P1 COVID-19 variant more transmissible, may evade cross-immunity
The P1 SARS-CoV-2 variant, which was first identified in Brazil, may be more than twice as transmissible as non-P.1 lineages, and it may lower protective immunity from non-P1 variants 21% to 46%, according to a study published yesterday in Science.
From November 2020 to January 2021, the researchers conducted genomic sequencing on 184 COVID-19 samples collected from the city of Manaus in Brazil's Amazonas state, which has experienced two major COVID-19 surges. Phylogenetic analysis showed that P1 and another lineage, P2, were descendants of lineage B1128, and that P1 probably diverged around Nov 15 after a period of faster molecular evolution. This was 3 to 4 weeks before Manaus, home to 2.2 million people, saw a COVID resurgence.
Within about 7 weeks from late 2020 to early 2021, the fraction of samples classified as P1 increased from 0% to 87%.
The P1 variant is characterized by 17 mutations, including a trio in the spike protein, which is associated with the virus' entry into the human cell. After combining genomic and mortality data, the researchers estimate that P1 may be 1.7- to 2.4-fold more transmissible than non-P1 variants, and by Feb 7, the estimated reproduction number was 0.5 for P1 and 0.1 for non-P1 lineages. P1 may also be able to evade 21% to 46% of protective immunity from previous infection with non-P1 lineages, according to the researchers.
Data from all COVID-19 samples during P1's emergence suggest the variant produces higher viral loads (with 1.43 to 1.91 lower cycle threshold values). Similarly, while mortality rates appear to be 1.2 to 1.9 times higher in association with P1's dominance, the researchers do not know how much this is because of the city's overburdened healthcare system.
"Studies to evaluate real-world vaccine efficacy in response to P.1 are urgently needed," the researchers write, adding that P1 is in more than 36 countries. "We note that neutralisation titers represent only one component of the elicited response to vaccines, and that minimal reduction of neutralisation titers relative to earlier circulating strains is not uncommon."
Apr 14 Science study
Dogs able to sniff out COVID-positive urine, saliva in pilot study
Nine dogs were able to sniff out COVID-positive urine and saliva samples in a proof-of-concept study published yesterday in PLOS One, but the researchers note that a lack of sample diversity made it difficult to tell how generalizable the training was.
Training was conducted with a scent wheel that had various scents at the end of the spokes. First the dogs were trained to detect a distinctive scent with a universal detection compound. Then they moved onto COVID-positive and -negative urine samples, all treated so the virus was inactivated, and lastly, treated saliva samples.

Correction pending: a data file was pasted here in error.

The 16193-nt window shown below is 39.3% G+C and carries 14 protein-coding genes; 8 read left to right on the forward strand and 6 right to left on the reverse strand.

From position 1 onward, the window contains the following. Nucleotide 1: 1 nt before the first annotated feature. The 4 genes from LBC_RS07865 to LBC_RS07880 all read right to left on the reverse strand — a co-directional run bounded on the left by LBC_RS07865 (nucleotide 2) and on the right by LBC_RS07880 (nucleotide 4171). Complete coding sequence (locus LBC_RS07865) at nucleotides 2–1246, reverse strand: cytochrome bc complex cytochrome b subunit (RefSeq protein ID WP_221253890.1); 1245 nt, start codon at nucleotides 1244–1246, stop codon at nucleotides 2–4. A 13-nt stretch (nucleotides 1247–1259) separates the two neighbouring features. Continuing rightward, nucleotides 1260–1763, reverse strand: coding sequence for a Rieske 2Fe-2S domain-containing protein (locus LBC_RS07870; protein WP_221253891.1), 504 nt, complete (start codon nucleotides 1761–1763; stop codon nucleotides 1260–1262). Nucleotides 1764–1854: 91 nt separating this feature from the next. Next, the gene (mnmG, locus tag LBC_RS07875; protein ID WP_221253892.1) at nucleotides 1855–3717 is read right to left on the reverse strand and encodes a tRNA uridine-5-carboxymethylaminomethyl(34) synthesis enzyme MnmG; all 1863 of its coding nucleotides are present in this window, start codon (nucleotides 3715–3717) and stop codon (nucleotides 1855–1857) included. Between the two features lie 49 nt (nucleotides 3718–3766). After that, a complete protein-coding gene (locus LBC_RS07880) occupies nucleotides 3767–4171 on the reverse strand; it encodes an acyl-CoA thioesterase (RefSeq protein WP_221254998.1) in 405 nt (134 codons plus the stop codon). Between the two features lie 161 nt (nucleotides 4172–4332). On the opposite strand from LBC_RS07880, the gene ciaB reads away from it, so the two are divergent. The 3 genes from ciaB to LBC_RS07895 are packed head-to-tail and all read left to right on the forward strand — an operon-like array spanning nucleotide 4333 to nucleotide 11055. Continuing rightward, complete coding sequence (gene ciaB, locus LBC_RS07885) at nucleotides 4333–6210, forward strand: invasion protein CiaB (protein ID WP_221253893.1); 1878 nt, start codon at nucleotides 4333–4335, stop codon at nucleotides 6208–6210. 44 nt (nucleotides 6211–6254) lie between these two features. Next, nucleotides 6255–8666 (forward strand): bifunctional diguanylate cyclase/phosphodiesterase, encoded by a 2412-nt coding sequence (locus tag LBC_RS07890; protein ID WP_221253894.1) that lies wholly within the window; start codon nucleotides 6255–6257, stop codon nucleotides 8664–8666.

Across the 3 weeks of training and multiple trials, the researchers mixed positive samples from 14 children and 5 adults and used both heat- and detergent-based inactivation techniques. None of the dogs had done medical detection work prior.
During training, accuracy for heat- and detergent-treated urine was 94%, but trials introducing variables showed accuracy ranging from 11.1% to 100%, where any change in behavior was considered a reaction. The most successful rates were when dogs detected detergent-treated urine samples mixed from previous samples they had smelled before and when dogs were presented with a novel COVID-positive saliva sample and told to find another positive saliva sample. The dogs were least accurate when they tried to find heat-treated, COVID-positive urine among completely novel samples.
Excluding the trial that led to 11.1% accuracy, the cumulative accuracy was 92.5%. The researchers note that the low sensitivity rates (11% to 71%) could be partially explained by their strict definitions: Any time the dog passed by a positive sample with no reaction, it was counted as a miss.
"The training utilized in this study did not result in documented generalization of a SARS-CoV-2 positive odor profile, despite dogs showing impressive discrimination between positive and negative samples," the researchers write, noting that the dogs were able to discern individual patients over time. "This suggests that either the number of samples, or the number of sample presentations, though likely both, need to be better suited for not just discrimination but also generalization."
Apr 14 PLOS One study